“The first part of the Trilogy, The Passing, is the end of the story — we see the completed version of a world “made great again” as Marcus explains. “In the second part of the Trilogy, The Sensorium Process, we go right back to the start of the story and witness the strategy kick-off, a corporate all-hands, where the new talent strategy “From Human to Resource” is presented to 300.000 employees by the Director of Human resources, a man called Tyler Xavier. The challenge with the third and final part, which chronologically sits in the middle of the three, was to show how we get from the mundane evilness of the Coalition Strategy Day 2020 to The Passing grounds of 2059.”

Across almost an hour on stage in the debut performance, Brown struted, preached, cackled and scorned back and forth across Re:publica’s huge backdropping stage screen, through a sequence of heavily branded, richly detailed typographic and video content, fleshing out the ironic but close-to-the-bone absurdism of an influencer future turned up just a notch or two to 11. All still as a director of human resources essentially giving a corporate conference talk.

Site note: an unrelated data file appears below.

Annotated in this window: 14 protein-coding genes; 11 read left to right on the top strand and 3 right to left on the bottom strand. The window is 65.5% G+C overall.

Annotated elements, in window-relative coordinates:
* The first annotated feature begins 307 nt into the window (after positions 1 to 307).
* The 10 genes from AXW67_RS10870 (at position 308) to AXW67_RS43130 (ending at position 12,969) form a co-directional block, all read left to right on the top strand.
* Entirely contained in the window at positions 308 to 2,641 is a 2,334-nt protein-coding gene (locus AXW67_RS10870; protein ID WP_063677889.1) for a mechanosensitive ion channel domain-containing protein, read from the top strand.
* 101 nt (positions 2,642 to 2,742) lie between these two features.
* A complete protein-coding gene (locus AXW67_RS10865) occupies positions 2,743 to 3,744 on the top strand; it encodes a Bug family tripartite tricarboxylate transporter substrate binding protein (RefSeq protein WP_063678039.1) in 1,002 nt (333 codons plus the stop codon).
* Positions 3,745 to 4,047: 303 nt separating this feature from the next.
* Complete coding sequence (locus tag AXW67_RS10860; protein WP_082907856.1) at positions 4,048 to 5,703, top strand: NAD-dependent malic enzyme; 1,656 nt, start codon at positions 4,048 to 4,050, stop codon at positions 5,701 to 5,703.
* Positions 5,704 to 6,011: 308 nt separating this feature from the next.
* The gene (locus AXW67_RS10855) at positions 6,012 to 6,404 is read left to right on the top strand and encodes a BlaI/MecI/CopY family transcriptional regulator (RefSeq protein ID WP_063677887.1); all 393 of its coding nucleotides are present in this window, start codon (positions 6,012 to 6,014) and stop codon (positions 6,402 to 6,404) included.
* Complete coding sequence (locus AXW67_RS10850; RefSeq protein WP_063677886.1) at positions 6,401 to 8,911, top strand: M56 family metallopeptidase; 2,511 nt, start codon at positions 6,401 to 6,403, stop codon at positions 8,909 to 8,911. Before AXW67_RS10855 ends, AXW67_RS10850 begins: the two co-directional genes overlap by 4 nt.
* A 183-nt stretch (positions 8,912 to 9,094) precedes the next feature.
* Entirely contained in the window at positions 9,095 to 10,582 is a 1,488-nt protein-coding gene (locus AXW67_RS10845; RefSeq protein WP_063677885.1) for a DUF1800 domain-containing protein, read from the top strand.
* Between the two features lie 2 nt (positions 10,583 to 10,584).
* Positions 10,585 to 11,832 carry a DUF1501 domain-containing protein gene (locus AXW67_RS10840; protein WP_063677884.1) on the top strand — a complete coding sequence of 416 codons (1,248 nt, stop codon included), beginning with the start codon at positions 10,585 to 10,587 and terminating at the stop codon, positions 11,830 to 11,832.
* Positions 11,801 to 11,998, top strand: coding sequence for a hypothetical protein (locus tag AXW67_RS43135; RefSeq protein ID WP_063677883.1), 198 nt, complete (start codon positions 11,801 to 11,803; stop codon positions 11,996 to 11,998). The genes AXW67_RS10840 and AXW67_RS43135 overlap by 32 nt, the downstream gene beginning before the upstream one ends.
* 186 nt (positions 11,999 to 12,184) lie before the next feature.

The protagonist in Flex is Tyler Xavier, and his personality was the key to setting the performance’s tone – in graphics and in music.

“Tyler is driven: driven by his vision of a total influencer resource state, driven by the need to hustle and driven by the power of fame” says Marcus. “He is a corporate man who becomes a corporate God.”